This blog is being developed as a collaborative, comprehensive resource for all things solar. Here you can search for information and upload articles in an ever-expanding library of knowledge, news, innovations, experiences and conversations. Whether you’re a solar newbie or a renewable energy guru, we want your blog – enjoy!
There’s many ways to answer this question, and some answers may slant the argument heavily one way or the other. I’ll try to give you an unbiased way of looking at the issue.
First, let’s assume you’re in your house for the next 25-30 years, so we can ‘put a pin’ in the question of how much does it add to the home’s resale value (quite a bit, by the way – that will be covered in another blog later).
So most panels today are guaranteed to perform at 80% or better for the first 25 years – in fact Mage are now guaranteeing 30 year performance.
Let’s look at an average example: Medium sized house with a $200/month light bill. A safe assumption is an increase in utility rates of 3% per year (most people will agree on the 5% to 10% range). This means that as the owner of this house you have agreed to hand over more than $27,500 to the utility company in the next 10 years, with no choice (unless you like sitting in the dark with no A/C or heat).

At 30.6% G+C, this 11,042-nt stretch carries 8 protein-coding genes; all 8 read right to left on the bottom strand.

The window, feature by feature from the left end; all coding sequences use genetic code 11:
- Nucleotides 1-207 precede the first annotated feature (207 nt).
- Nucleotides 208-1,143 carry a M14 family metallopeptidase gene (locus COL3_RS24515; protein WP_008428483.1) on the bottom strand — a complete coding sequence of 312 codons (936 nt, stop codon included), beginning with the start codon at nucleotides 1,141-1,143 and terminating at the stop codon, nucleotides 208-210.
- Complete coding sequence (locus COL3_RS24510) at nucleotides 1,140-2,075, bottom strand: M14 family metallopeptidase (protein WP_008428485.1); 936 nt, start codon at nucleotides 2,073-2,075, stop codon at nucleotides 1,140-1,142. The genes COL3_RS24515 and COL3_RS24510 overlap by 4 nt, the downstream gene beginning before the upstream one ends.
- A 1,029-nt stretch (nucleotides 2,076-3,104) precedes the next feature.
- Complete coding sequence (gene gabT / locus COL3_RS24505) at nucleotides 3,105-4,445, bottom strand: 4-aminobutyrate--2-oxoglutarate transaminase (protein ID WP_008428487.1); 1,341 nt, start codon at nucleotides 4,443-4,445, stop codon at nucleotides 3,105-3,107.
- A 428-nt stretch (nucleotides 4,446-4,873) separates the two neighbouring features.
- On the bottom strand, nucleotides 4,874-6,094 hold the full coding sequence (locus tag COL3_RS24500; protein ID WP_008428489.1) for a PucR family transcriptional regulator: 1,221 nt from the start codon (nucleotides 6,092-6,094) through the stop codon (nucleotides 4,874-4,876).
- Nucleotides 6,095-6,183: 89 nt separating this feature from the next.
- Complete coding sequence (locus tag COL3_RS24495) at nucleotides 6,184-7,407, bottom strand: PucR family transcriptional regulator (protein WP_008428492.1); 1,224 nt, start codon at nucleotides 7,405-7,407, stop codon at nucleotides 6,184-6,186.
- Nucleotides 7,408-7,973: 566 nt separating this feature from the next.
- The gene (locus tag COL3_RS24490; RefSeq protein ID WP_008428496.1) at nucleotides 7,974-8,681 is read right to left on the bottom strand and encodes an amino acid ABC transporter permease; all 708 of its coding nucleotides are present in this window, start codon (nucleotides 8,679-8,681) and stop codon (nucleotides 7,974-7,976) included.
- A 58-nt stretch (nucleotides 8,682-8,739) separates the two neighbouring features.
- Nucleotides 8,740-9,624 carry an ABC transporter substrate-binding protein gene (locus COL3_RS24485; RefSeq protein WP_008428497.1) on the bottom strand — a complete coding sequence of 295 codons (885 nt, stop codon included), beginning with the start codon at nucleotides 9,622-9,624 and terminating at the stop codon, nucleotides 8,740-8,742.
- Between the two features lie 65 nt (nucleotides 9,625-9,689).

But a photo-voltaic system that would generate enough electricity to get your bill to a ‘net zero’ will cost in the $50,000 to $70,000 range – let’s assume $60,000 for this example. There may be local utility company rebates available to reduce this amount quite a bit. But if not, there’s still currently the Federal Government Tax Credit for 30% of this figure – $18,000, which means you’ll have spent $42,000 for 25 years+ of electricity. If the panels all stop working 1 day after the 25 years is up, you will have paid $42,000 for over $110,000 worth of electricity (what the utility company will take from you whether you like it or not over the next 25 years). If the panels last for their expected life of around 40 years, you’ll be getting a whopping $180,000+ value for your $42,000 spend.
So it’s a ‘no-brainer’ – of course it’s worth doing. Who doesn’t like the idea of pocketing an extra $70,000 or so?
And regarding the argument that it’s $60,000 now, not spread out over years to come? – Finance it! – you didn’t write a check out for your house did you? – Any big ticket item like this is probably going to be financed.